19. I don't like the sound of what seems to be a commercial water softner "culligan man"...Could it be that the tank reached the state of "no minerals at all"...also, some softeners use some sort of salt in their process...could softener chemicals have done them in??

20. Can be an electrolyte imbalance. Water softners removes electrolytes which is essential for fish health?

21. Since a water softner "re-generates" to make the hard water soft with the use of salt. If the softner didn't rinse properly you could have very salty water,especially first thing in the morning.   

22. Obviously the Goldfish household is on city water (tap water). It's very possible there was a leak or a surge of corrupted water in the line. That happened to us and we lost 5 fish from 2 different tanks BEFORE the city came and told us they needed to shut off the water main and bleed out the lines (we had just done a water change and were baffled that we had lost fish soon afterwards).

23. If she did NOTHING DIFFERENT then she had something DIFFERENT  she was getting from a trusted source that had worked for two years, as a starter.  That could have been some chemical changes in the products she had been using, out dated/updated/changed in some way and/or the tap water source has been changed in some way.  Additionally, she may have had the air and or filtration off longer than she thought. 

24. Her water softener stopped removing chlorine (it needed a new filter for example) OR she switched softener pellets and they had some chemical in them which harmed the fish.

25. Too much SALT in tap water as a result of an imbalance in water softener unit or during the unit's recalibration cycle.  Unless she used a hydrometer, she would not know.  Water softener unit malfunctioned and did NOT remove the chlorine and because no additional  dechlor was used, fish were poisoned.
26. The city's water department mandated an increase in chlorine or switched to chloramines. Activated carbon, water pillows, etc. usually don't remove chloramines. Also, carbon reaches a saturation point quicker than most people think. She doesn't use a water conditioner....and worse yet, the city usually doesn't send out a notice about such a change. I can smell increases in chlorine sometimes at my house when drawing water from the tap.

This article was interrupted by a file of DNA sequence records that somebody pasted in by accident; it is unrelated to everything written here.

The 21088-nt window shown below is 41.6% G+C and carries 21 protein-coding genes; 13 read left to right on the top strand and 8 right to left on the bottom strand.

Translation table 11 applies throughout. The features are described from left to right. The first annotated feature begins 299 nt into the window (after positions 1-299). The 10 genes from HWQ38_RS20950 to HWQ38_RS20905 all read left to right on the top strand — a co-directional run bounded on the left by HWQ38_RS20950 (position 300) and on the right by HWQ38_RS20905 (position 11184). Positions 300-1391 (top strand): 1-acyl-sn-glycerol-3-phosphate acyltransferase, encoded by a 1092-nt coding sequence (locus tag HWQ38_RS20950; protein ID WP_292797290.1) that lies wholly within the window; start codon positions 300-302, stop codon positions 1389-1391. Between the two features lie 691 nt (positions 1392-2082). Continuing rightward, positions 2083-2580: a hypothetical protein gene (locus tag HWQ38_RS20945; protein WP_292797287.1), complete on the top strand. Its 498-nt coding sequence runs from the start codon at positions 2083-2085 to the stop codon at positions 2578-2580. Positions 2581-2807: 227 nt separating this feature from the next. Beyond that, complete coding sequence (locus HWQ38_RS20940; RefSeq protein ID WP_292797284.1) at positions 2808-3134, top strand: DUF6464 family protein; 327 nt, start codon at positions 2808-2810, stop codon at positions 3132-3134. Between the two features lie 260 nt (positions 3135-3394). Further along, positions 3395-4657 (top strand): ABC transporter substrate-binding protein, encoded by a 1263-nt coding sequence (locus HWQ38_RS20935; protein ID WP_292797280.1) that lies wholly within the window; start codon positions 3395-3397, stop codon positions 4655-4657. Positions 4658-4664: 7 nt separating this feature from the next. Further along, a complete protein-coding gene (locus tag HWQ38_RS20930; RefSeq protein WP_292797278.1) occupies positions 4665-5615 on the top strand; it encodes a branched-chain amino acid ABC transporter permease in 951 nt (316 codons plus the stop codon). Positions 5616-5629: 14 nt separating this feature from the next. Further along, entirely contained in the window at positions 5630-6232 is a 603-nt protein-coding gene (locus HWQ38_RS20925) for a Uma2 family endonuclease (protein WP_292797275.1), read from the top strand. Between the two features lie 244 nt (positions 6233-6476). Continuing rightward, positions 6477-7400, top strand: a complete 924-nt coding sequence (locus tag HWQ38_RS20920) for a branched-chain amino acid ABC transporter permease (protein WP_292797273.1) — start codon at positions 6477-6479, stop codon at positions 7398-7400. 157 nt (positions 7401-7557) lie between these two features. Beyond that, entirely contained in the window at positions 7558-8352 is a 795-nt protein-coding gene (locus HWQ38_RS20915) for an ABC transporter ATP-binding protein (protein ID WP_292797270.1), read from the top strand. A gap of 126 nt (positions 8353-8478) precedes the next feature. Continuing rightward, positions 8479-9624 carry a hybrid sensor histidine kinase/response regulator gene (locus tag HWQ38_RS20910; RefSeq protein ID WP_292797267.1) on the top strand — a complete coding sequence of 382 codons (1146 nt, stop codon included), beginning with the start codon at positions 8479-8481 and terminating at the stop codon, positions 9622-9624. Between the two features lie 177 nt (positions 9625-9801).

27. it doesn't say what the temperature was, here in New Jersey our water is coming out of the tap VERY  VERY  COLD!  could temperature shock have done it to her orandas?  (and I'm sorry for her loss also).
28. Was her water softener working properly? Did it break down without her knowledge?  Are they on a well system? Did some kind of toxins or bacteria get into the water system?

29. I'm so sorry for this lady that lost her beautiful orandas.  It's very sad. I send my condolences.
As for why this could have happened, I immediately suspect the water softener.  I have never had a water softener but I know you have to add salt monthly so I would suspect something mechanical in the water softener either didn't effectively remove the chlorine or maybe something inside corroded and too much salt leeched into the water. 

30. I'm curious about the pH level. Wouldn't it be rather low because of the water softener? 

31. Her tank was in a room with an Eastern exposure, and as the sun travels back into the Northern Hemisphere the fish got caught in direct sunlight with no were to hide.
32. My guess is there is a contaminant in her source water that the water conditioner couldn't handle. A heavy metal in high enough concentration wouldn't be handled by most standard water conditioners. Heavy metal poisoning is especially possible if she's using softened water. Another possible contaminant is a pesticide that has contaminated her water. Or perhaps the municipality messed up and used too much chlorine/chloramines with the last treatment. Would be nice to know if she is on well or city water.